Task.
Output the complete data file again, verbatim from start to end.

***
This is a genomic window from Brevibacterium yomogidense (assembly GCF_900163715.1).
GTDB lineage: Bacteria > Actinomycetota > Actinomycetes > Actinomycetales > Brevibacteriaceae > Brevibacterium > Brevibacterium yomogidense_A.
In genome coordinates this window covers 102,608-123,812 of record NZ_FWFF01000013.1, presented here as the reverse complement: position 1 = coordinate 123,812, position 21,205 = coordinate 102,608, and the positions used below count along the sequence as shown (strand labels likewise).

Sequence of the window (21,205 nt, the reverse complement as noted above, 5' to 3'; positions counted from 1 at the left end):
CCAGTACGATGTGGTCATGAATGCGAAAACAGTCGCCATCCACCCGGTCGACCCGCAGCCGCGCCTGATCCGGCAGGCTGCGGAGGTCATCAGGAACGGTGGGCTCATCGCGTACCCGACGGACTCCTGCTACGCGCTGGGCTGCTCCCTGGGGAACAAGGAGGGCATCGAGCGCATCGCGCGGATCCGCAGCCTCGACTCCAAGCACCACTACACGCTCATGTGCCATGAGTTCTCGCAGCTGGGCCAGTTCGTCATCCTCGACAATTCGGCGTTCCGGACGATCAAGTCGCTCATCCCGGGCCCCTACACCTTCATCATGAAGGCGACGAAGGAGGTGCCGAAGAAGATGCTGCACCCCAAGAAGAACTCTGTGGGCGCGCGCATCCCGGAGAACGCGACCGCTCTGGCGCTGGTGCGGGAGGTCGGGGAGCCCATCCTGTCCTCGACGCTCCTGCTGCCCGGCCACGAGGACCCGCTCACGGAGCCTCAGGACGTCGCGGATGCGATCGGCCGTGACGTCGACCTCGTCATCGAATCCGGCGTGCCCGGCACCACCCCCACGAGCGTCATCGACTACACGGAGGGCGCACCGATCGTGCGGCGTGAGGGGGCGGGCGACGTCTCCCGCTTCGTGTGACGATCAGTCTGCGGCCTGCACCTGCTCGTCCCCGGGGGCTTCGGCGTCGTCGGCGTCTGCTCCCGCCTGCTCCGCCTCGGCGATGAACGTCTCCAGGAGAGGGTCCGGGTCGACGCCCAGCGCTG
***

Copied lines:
This is a genomic window from Brevibacterium yomogidense (assembly GCF_900163715.1).
GTDB lineage: Bacteria > Actinomycetota > Actinomycetes > Actinomycetales > Brevibacteriaceae > Brevibacterium > Brevibacterium yomogidense_A.
In genome coordinates this window covers 102,608-123,812 of record NZ_FWFF01000013.1, presented here as the reverse complement: position 1 = coordinate 123,812, position 21,205 = coordinate 102,608, and the positions used below count along the sequence as shown (strand labels likewise).

Sequence of the window (21,205 nt, the reverse complement as noted above, 5' to 3'; positions counted from 1 at the left end):
CCAGTACGATGTGGTCATGAATGCGAAAACAGTCGCCATCCACCCGGTCGACCCGCAGCCGCGCCTGATCCGGCAGGCTGCGGAGGTCATCAGGAACGGTGGGCTCATCGCGTACCCGACGGACTCCTGCTACGCGCTGGGCTGCTCCCTGGGGAACAAGGAGGGCATCGAGCGCATCGCGCGGATCCGCAGCCTCGACTCCAAGCACCACTACACGCTCATGTGCCATGAGTTCTCGCAGCTGGGCCAGTTCGTCATCCTCGACAATTCGGCGTTCCGGACGATCAAGTCGCTCATCCCGGGCCCCTACACCTTCATCATGAAGGCGACGAAGGAGGTGCCGAAGAAGATGCTGCACCCCAAGAAGAACTCTGTGGGCGCGCGCATCCCGGAGAACGCGACCGCTCTGGCGCTGGTGCGGGAGGTCGGGGAGCCCATCCTGTCCTCGACGCTCCTGCTGCCCGGCCACGAGGACCCGCTCACGGAGCCTCAGGACGTCGCGGATGCGATCGGCCGTGACGTCGACCTCGTCATCGAATCCGGCGTGCCCGGCACCACCCCCACGAGCGTCATCGACTACACGGAGGGCGCACCGATCGTGCGGCGTGAGGGGGCGGGCGACGTCTCCCGCTTCGTGTGACGATCAGTCTGCGGCCTGCACCTGCTCGTCCCCGGGGGCTTCGGCGTCGTCGGCGTCTGCTCCCGCCTGCTCCGCCTCGGCGATGAACGTCTCCAGGAGAGGGTCCGGGTCGACGCCCAGCGCTG